The specific killing of MCF7 target cells by different populations of PBMCs was analyzed by three different methods: uptake of Trypan Blue by apoptotic and necrotic cells (Figure 5), and chromatin condensation by Hoechst stain (Figure 6) and flow cytometric analysis of Phosphatidylserine expression by Annexin V stain (Figure 7), to specifically analyze apoptotic cells. Together, these three methods allowed the quantitative measurement of cells undergoing apoptosis in the above different culture settings.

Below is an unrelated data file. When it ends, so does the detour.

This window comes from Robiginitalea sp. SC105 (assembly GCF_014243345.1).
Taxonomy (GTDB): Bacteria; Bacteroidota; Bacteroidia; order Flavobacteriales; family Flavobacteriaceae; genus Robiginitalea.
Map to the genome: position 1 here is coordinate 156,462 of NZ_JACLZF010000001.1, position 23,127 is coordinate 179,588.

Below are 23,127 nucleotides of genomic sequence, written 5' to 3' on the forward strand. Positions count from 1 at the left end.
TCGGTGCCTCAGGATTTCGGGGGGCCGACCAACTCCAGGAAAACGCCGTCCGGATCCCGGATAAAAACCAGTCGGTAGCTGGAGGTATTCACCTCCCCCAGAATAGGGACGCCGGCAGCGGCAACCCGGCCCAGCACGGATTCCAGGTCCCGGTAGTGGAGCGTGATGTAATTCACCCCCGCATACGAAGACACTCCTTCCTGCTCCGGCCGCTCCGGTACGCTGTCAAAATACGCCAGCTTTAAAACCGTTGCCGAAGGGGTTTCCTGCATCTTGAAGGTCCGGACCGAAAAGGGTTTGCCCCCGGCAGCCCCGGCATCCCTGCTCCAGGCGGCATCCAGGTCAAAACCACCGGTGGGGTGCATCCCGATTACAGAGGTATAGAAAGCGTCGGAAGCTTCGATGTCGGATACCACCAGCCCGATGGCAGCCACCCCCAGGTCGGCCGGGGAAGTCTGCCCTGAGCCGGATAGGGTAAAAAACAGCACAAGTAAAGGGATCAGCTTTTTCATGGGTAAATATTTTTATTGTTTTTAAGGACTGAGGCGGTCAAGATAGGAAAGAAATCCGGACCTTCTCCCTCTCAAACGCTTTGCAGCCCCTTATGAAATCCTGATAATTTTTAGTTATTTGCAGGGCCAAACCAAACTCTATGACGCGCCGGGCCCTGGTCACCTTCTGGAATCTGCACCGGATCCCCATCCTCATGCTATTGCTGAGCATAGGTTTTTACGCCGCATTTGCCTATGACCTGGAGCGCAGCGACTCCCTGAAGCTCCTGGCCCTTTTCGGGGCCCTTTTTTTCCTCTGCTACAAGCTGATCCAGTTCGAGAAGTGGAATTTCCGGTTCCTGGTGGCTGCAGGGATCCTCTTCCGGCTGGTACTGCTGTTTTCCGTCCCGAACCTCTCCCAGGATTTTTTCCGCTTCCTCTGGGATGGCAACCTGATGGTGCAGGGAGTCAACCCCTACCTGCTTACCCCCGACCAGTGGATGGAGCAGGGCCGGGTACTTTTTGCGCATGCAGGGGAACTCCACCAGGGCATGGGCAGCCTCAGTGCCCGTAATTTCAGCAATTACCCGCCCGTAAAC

Using Trypan blue exclusion, our data showed 7% and 9% death in MCF7 only and MCF7+fresh PBMC cultures, respectively, which represented background death in these types of 5-day old cultures. Co-culturing of MCF7 cells with unpurified (IFNg-secreting cells not removed) PBMCs taken from previous PBMC+MCF7+IL-2 cultures, led to 17% killing of MCF7 cells. The increase in MCF7 cell apoptosis was mainly due to the presence of effector cell populations (IFNg-secreting and probably other effector cell types). Interestingly, co-culturing of MCF7 cells with purified IFNg-secreting PBMCs taken from PBMC+MCF7+IL-2 cultures led to 64% killing of MCF7 cells. In contrast, co-culturing of MCF7 cells with IFNg-non secreting cells from the same PBMC+MCF7+IL-2 cultures led to 13% killing of MCF7 cells. This clear difference between IFNg-secreting and non-secreting PBMCs provides a direct association between IFNg secretion as an effector mechanism of PBMCs and apoptosis of target cells. Additionally, co-culturing of MCF7 cells with either IFNg-secreting or IFNg-non secreting PBMCs from previous PBMC+IL-2 cultures (no exposure to MCF7), led to 12% and 8%, respectively. This showed that IL-2-mediated activation of PBMCs (in the absence of MCF7 target cells) is not sufficient to mount a significant increase in target cell apoptosis. More interestingly, to test whether the above response of IFNg-secreting PBMCs is MCF7-specific or not, we co-cultured IFNg-secreting cells with another cancer cell line, HeLa cells. Our results showed that co-culturing of HeLa cells with MCF7-stimulated, IFNg-secreting and IFNg-non secreting PBMCs from previous PBMC+MCF7+IL-2 cultures led to 16% and 3% respectively, indicating that the significant increase of killing by MCF7-stimulated PBMCs was MCF7-specific and did not cause the same response on other types of target cells.